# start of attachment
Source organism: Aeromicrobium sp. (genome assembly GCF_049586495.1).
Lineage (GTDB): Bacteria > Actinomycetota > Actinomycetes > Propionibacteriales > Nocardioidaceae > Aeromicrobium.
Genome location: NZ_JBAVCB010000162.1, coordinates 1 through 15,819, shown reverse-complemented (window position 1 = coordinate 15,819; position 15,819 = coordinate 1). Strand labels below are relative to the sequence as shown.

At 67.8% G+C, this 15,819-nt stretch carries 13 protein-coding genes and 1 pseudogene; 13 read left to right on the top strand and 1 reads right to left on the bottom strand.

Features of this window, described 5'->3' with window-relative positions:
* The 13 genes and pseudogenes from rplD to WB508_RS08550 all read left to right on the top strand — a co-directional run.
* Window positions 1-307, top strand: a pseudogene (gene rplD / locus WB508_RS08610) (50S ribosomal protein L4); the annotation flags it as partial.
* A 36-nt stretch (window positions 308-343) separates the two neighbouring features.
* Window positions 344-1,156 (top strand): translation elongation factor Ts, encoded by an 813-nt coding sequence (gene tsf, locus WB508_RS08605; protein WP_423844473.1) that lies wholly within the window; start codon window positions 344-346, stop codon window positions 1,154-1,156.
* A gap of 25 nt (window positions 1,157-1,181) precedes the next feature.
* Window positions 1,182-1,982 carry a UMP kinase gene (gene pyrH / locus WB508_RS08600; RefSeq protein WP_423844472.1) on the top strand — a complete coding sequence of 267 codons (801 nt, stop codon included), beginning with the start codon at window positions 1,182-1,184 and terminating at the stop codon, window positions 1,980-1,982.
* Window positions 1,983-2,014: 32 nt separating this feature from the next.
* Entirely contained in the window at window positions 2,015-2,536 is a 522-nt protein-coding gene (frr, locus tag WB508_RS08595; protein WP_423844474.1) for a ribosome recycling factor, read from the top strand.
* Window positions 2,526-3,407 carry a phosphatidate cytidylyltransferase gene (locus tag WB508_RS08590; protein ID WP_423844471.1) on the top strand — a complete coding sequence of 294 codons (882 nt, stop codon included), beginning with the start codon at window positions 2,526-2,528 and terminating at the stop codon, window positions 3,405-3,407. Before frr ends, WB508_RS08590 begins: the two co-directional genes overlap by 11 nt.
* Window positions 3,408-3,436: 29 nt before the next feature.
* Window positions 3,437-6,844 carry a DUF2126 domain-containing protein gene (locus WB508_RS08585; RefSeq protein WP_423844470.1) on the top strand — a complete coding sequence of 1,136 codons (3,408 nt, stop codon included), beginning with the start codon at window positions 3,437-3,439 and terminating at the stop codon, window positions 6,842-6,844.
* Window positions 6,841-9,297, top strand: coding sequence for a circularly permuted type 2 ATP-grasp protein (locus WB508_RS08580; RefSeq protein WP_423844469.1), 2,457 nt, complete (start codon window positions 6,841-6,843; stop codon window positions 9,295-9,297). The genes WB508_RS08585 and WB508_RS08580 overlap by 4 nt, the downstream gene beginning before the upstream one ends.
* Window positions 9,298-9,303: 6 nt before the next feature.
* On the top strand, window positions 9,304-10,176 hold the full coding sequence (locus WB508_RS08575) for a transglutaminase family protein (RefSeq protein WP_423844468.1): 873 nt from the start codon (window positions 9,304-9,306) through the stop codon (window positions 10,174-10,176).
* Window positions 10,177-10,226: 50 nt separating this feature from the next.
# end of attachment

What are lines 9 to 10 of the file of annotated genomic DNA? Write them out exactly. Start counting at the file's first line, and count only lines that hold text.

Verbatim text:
* Window positions 344-1,156 (top strand): translation elongation factor Ts, encoded by an 813-nt coding sequence (gene tsf, locus WB508_RS08605; protein WP_423844473.1) that lies wholly within the window; start codon window positions 344-346, stop codon window positions 1,154-1,156.
* A gap of 25 nt (window positions 1,157-1,181) precedes the next feature.